Snoring is not normal!
Snoring occurs when a person’s air passage is too narrow. When the tongue and muscles around the air passage relax during sleep, there may not be enough room for quiet flow of air. The problem usually gets worse as a person ages or gains weight.
“People who snore usually have to work harder to breathe during sleep,” explains Marc Raphaelson, M.D., director of the Sleep Disorders Center at Washington Adventist Hospital. “When breathing is difficult, often we are not fully refreshed in the morning, and we are sleepy or fatigued during the day. This is what happens in people who have sleep apnea.”
Adds Konrad Bakker, M.D., director of the Sleep Disorders Center at Adventist HealthCare Shady Grove Medical Center: “People with sleep apnea frequently stop breathing at night, leading to an increased risk of high blood pressure, heart attack, stroke, diabetes and daytime sleepiness. Fragmented sleep, second to sleep apnea, also has been implicated in weight gain. Left untreated, there is a tremendous cost, in terms of health, quality of life and work productivity.”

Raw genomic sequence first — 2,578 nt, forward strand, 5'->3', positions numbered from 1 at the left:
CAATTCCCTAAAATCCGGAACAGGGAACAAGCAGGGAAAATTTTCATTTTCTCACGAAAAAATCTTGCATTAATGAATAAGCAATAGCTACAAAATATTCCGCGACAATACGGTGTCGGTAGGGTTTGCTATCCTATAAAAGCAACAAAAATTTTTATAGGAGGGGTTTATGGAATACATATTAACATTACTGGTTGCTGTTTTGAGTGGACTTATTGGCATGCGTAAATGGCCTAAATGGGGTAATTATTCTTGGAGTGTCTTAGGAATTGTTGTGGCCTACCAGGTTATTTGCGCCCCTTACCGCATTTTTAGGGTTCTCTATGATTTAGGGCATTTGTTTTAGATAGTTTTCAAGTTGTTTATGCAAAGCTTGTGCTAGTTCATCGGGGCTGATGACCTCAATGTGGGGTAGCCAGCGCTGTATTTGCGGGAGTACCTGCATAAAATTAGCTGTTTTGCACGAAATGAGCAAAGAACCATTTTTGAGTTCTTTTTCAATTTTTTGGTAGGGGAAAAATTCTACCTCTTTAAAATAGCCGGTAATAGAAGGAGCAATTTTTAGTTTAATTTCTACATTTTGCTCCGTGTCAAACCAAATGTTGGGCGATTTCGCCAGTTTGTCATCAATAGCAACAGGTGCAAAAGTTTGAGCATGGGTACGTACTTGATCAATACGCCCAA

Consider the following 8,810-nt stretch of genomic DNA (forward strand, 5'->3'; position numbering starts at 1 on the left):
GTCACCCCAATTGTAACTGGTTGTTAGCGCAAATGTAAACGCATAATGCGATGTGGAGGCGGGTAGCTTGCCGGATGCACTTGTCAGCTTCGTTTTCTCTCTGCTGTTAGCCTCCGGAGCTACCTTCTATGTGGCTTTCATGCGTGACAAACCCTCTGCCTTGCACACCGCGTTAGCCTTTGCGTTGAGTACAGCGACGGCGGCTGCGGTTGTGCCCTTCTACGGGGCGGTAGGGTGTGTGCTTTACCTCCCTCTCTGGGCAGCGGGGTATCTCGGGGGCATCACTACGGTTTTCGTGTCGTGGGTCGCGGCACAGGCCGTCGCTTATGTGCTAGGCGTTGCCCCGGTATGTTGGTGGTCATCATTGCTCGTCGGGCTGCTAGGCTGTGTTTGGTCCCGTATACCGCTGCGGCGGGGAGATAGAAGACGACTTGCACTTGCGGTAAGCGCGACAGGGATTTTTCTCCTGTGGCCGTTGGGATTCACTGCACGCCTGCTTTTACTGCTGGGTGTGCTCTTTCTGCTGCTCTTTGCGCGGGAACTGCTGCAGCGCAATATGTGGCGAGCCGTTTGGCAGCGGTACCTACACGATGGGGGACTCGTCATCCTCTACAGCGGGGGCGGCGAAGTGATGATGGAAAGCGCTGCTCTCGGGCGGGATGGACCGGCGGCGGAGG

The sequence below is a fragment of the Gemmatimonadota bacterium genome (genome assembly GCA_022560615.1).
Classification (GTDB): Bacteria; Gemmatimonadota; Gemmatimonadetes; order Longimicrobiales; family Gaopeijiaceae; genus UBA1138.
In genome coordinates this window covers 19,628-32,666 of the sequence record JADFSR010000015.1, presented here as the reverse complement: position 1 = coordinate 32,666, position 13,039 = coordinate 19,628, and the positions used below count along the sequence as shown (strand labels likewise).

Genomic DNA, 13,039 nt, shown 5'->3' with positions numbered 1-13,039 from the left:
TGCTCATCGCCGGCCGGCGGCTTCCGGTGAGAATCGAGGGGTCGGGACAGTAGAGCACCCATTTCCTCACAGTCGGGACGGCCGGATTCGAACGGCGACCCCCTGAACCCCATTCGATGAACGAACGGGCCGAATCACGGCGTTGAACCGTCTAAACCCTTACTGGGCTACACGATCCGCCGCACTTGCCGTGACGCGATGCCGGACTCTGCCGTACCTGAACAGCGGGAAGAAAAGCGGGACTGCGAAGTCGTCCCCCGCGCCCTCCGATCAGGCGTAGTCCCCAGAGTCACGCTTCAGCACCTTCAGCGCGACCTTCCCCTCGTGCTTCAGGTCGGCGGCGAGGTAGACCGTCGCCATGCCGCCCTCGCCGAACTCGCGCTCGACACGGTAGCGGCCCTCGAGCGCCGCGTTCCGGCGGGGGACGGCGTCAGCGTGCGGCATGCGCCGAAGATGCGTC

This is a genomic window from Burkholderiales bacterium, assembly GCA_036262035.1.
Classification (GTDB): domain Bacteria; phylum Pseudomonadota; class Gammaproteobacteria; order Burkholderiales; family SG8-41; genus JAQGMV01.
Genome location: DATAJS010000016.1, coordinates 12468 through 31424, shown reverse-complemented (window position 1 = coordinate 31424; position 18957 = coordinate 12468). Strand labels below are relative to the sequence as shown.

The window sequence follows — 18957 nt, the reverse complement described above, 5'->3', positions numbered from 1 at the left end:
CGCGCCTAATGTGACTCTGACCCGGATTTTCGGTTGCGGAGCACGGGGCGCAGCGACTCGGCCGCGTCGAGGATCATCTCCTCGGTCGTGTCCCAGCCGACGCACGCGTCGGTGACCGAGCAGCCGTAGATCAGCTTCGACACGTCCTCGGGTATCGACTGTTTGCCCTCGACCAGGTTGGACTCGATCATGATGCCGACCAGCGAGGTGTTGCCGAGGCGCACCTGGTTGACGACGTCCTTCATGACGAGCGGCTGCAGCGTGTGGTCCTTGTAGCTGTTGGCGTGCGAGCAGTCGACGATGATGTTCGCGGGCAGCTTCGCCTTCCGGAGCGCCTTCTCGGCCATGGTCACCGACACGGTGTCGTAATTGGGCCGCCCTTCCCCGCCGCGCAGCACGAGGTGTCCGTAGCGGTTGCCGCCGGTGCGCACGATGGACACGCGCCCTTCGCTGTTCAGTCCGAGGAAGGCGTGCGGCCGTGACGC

Sleep testing is the only way to find out whether the snoring is just noise or an indicator of sleep apnea. Talk to your doctor about getting help if you:
- Have a hard time falling asleep
- Have high blood pressure
- Snore so heavily that it bothers others
- Wake up in the middle of the night and cannot go back to sleep
- Get sleepy while driving, reading or watching TV
- Feel sore or stiff in the morning
- Wake up with headaches